Ted Kaczynski is just another odd name in U.S. history to students at Judge Memorial Catholic High School — just a lesser known terrorist from the end of the last century.

But the message of forgiveness delivered to students Tuesday by the Unabomber's brother and a bombing victim was timeless.

The brother, David Kaczynski, and the victim, Gary Wright of Salt Lake City, are now friends. They appear together at speaking engagements across the country, talking about their individual experiences with Ted Kaczynski and the healing that has happened since he was arrested nine years ago this month.

Wright's violent brush with the Unabomber began one February morning in 1987 when he drove into the parking lot of the computer company he owned on 900 South. In his path was a piece of lumber, which he got out of his car to move, thus setting off a homemade bomb. It would take years for anyone to connect this apparently random event to a pattern of attacks that focused on businesses and institutions connected to technology. Eventually, the Unabomber was found responsible for 16 attacks, beginning in 1978, that led to three deaths and 29 injuries.

At the time, though, Wright couldn't understand why anyone would want to kill him. He spent three years in and out of casts, had three surgeries and had 200 pieces of shrapnel removed. It took him six years, he says, to understand that no matter who the perpetrator was, Wright would have to forgive.

That understanding came to him when he was driving his car, and was so forceful that he had to pull off the road, he says.

"If you believe in Christ," he found himself thinking, "you don't have a choice but to forgive this person, no matter what."

That was the moment, he says now, "when I could begin to heal."

Forgiveness, he told the students, was not about accepting what happened but caring enough about himself "to let the people around me see me happy."

Wright first met David Kaczynski after sentencing hearings for Ted. David Kaczynski called Wright to apologize for the pain his brother had caused, a call that led to a long, cathartic face-to-face meeting. David Kaczynski also apologized to other victims and to the families of the three people his brother had killed.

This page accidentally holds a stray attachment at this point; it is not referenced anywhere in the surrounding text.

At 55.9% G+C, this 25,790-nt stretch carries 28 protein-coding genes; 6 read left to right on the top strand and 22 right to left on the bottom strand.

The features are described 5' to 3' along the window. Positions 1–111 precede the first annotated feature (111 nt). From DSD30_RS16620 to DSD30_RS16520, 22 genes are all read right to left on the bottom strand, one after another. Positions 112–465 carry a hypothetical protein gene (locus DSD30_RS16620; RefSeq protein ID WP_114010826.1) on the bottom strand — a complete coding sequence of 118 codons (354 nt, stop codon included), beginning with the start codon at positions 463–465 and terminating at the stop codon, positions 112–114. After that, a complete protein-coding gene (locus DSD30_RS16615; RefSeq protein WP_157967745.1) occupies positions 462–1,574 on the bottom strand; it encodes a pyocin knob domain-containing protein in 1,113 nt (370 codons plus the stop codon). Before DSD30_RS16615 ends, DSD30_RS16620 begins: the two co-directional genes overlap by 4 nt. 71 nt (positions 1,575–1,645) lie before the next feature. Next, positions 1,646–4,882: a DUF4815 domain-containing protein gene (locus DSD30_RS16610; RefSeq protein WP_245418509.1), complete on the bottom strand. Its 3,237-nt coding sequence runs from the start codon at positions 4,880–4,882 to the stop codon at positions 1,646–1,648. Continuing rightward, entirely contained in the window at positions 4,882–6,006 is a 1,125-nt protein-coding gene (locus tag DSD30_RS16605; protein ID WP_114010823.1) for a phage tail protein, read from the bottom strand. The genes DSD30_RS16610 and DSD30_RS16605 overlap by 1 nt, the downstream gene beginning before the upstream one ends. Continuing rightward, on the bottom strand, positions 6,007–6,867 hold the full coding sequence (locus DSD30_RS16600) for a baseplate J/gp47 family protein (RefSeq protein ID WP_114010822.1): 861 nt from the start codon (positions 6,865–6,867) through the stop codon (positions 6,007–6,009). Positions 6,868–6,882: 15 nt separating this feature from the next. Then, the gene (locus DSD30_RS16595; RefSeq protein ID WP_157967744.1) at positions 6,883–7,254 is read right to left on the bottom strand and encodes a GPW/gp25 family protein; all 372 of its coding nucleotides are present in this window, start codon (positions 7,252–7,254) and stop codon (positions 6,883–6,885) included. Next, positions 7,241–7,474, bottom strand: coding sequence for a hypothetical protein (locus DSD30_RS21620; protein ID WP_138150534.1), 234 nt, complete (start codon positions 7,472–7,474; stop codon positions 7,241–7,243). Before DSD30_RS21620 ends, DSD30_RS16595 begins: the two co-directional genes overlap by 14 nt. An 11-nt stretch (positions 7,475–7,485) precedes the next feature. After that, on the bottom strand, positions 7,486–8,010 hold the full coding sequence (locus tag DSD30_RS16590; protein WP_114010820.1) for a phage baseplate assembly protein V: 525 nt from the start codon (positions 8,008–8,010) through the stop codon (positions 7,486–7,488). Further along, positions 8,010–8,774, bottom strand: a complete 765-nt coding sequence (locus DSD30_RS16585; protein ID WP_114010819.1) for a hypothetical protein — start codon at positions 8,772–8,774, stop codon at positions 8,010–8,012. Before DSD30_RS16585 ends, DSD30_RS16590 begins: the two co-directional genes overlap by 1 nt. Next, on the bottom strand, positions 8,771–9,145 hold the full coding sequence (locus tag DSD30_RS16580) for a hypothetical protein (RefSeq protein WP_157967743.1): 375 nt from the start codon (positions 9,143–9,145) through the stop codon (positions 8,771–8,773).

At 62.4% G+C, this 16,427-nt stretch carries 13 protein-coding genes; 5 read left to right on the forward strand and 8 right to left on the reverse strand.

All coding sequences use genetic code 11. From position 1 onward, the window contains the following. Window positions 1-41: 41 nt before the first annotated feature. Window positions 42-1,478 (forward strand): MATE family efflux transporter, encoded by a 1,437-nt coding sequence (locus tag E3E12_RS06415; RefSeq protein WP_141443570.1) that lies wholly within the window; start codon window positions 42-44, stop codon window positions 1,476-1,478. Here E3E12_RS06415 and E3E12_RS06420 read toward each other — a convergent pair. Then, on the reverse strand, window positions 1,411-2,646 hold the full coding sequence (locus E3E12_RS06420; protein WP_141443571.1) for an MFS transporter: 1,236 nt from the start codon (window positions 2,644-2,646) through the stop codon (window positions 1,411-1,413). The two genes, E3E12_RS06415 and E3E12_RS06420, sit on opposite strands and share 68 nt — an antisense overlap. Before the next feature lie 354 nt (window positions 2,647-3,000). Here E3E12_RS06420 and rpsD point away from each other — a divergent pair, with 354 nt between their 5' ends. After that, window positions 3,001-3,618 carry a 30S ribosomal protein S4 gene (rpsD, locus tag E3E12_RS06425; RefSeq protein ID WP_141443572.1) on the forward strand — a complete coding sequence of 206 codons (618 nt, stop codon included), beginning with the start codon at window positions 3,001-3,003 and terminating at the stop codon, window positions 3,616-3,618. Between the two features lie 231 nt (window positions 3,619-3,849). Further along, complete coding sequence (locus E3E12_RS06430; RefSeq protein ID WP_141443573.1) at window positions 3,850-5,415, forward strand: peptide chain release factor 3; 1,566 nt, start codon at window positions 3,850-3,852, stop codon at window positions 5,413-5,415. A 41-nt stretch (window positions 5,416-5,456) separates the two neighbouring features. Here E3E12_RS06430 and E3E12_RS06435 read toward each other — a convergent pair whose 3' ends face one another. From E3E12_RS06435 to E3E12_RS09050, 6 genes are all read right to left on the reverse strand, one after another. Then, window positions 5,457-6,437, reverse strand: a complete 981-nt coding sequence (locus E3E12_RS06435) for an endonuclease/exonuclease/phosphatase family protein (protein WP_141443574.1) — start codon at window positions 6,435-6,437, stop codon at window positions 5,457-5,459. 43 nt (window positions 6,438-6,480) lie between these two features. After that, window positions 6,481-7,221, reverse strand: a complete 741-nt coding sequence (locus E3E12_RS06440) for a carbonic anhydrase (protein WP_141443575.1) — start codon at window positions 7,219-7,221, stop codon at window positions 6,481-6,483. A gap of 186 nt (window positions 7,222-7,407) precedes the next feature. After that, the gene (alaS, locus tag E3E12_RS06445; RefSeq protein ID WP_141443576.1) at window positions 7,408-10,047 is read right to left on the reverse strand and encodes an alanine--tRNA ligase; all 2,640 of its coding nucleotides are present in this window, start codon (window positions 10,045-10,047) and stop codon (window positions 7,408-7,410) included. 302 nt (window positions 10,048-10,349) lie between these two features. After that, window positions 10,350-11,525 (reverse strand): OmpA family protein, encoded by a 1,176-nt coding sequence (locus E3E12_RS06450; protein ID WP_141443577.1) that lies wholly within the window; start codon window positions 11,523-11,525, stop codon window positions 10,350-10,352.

David Kaczynski told the students about the soul-searching he went through when he first began to suspect Ted might be the person law enforcement called the Unabomber. It was his wife, Linda, a philosophy professor at a college in upstate New York, who first wondered if the bomber who hated technology might be Ted.

David remembers his brother as a gentle man, so at first it seemed inconceivable that Ted could have been so violent. One of his first memories of Ted is from a time when David was 2 and Ted was about 10. The family had just moved to a home in the suburbs and David liked pushing open the door to get into the back yard but was too little to open the door and come back inside. So Ted rigged up a makeshift handle out of a spool of thread.

"Ted loved me. He cared for me," David Kaczynski says.

When the New York Times published Ted's rambling 35,000-word "manifesto" in 1996, David and Linda studied it for weeks, comparing it with letters David had received over the years as Ted left his teaching position at the University of California at Berkeley and moved to a remote cabin in Montana.

As it became clear that Ted probably was the Unabomber, David Kaczynski realized his dilemma: "Whatever choice we made could cause someone to die."

Ultimately, he says, the choice was between "being responsible or turning away."

It wasn't until Ted was arrested and his name made headlines around the world, though, that David Kaczynski was hit with the realization that "the name Kaczynski would be associated forever with violence, murder and madness."


E-mail: jarvik@desnews.com